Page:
The sun is coming up over the horizon – I hope these conditions last my whole way across, about 18 miles to go at this point before I get to sheltered water.
The wind is coming up and conditions are getting worse, the boat is rolling so much I have to stand and hold on – stuff is already on the floor. But, my destination, the sheltered point coming up is in view.
Its blowing about 14 here, when it wasn’t supposed to be over 10 for the whole day – and it is only just after 7 in the morning at this point – good thing I left at 5:30!
This is before the worst of it – still over an hour to go – during that hour I couldn’t even hold the camera, had to hold on with both hands to not get thrown off my feet.
Across the Albmarle Sound and into more sheltered water now – whew! That large building was used in WW II to make and maintain military blimps. It is now a private military contractor make blimps for surveillance and communications purposes.
Just passed Elizabeth City and went under their bridge – continuing on to a Marina further up the Intracoastal. Originally I had planned to stay at the Elizabeth City free docks, but when I saw that there was a bridge I had to go under, and the chart said the height was two feet, I felt I had to make the marina reservation and get through the bridge today. As I approached the bridge I was that it was not 2 feet – so I called the bridgetender and asked what the clearance was. He told me 12 feet, but as I got there to go under, I saw that the board said it was only seven feet! Luckily is was more like 10 feet, so I made it under.
Coming into the channel to Lamb’s Marina. I decided to stay here because I need to get to the lock another 15 miles up the way by its first opening at 8:30 AM, and I was worried that the previous bridge would not open for me that early (of course I found out I could get under it anyway…).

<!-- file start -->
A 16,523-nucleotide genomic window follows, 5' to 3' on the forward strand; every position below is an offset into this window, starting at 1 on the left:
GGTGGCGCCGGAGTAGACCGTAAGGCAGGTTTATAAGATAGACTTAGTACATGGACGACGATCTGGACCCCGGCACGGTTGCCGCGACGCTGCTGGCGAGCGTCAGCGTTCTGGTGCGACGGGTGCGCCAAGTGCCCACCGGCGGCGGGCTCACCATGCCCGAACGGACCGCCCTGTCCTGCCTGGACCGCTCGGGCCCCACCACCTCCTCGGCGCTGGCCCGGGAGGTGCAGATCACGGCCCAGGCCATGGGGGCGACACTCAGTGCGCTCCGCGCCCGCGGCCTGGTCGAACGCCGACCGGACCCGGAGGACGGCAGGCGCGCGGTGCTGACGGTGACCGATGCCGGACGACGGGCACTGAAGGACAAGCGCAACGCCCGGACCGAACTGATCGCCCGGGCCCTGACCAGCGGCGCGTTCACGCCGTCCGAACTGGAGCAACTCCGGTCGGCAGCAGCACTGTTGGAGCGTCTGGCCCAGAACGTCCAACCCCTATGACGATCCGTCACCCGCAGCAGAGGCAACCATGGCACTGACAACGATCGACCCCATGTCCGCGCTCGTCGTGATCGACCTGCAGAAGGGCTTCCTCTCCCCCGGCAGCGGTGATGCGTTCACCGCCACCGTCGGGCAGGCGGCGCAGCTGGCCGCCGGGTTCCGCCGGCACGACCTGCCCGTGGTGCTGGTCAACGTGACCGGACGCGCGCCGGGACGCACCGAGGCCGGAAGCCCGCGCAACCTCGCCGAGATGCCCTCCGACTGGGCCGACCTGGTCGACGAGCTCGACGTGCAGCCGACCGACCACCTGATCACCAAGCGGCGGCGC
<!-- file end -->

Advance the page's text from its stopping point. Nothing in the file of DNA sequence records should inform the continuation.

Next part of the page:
A nice marina – a lot of liveaboards and I’ve heard it is a great Hurricane hole. Adagio happily at the dock, with free power.
The marina is also a gas station on the local highway – unfortunately, the restaurant was closed. A lot of us here were looking forward to going there. Later I rode my folding bike back into Elizabeth City to see my friends who were staying at the free docks and tour the town – the road is definitely not bike friendly!
The were remodeling the office and store, which is why the restaurant was closed.
These are my friends on A River Derci (you can see the name on the dinghy). Been travelling off and on with them since Beaufort NC.
The front street of Elizabeth City – the free docks are a little was down the road.
Elizabeth City has been welcoming Great Loopers for a long time – the roses come into play in a moment, everyone who landed at the free docks today was handed a rose as they got off their boats.
These are my Great Loop friends at the free docks – Bella Gatto in the middle.
The stone monument that explains the roses – the Rose Buddies.
The local brewery – in an alley paved with bricks. Unfortunately, it was close – but, at the next bar I went to with the guys from Bella Gatto, they had some of the brewery beer on tap. I mixed the two they had and really enjoyed it – then got to meet the brewery owner and he though it was pretty cool that I had done that.
The brick pavers in the brewery alley.
Went to this amazing free museum in the town.
The museum takes up most of that huge two story building – very friendly people, and as the next photos show, great presentation of the local phases of history in the area.
Full size shad boat hanging over the lobby.
“The South part of Virginia now the North part of Carolina”.
An original 1700s home moved and put up in this museum…
The origins of the Dismal Swamp Canal, which I will traverse tomorrow.
An original fire engine.
And an old farm tractor – I figured my friend Grant would like this…
A roving playhouse, moving up and down the rivers town to town.
Elizabeth City waterfront – I really like this town.
Happy Hour with the Loopers here at Lamb’s Marina.
My route today – tomorrow the Dismal Swamp and Norfolk.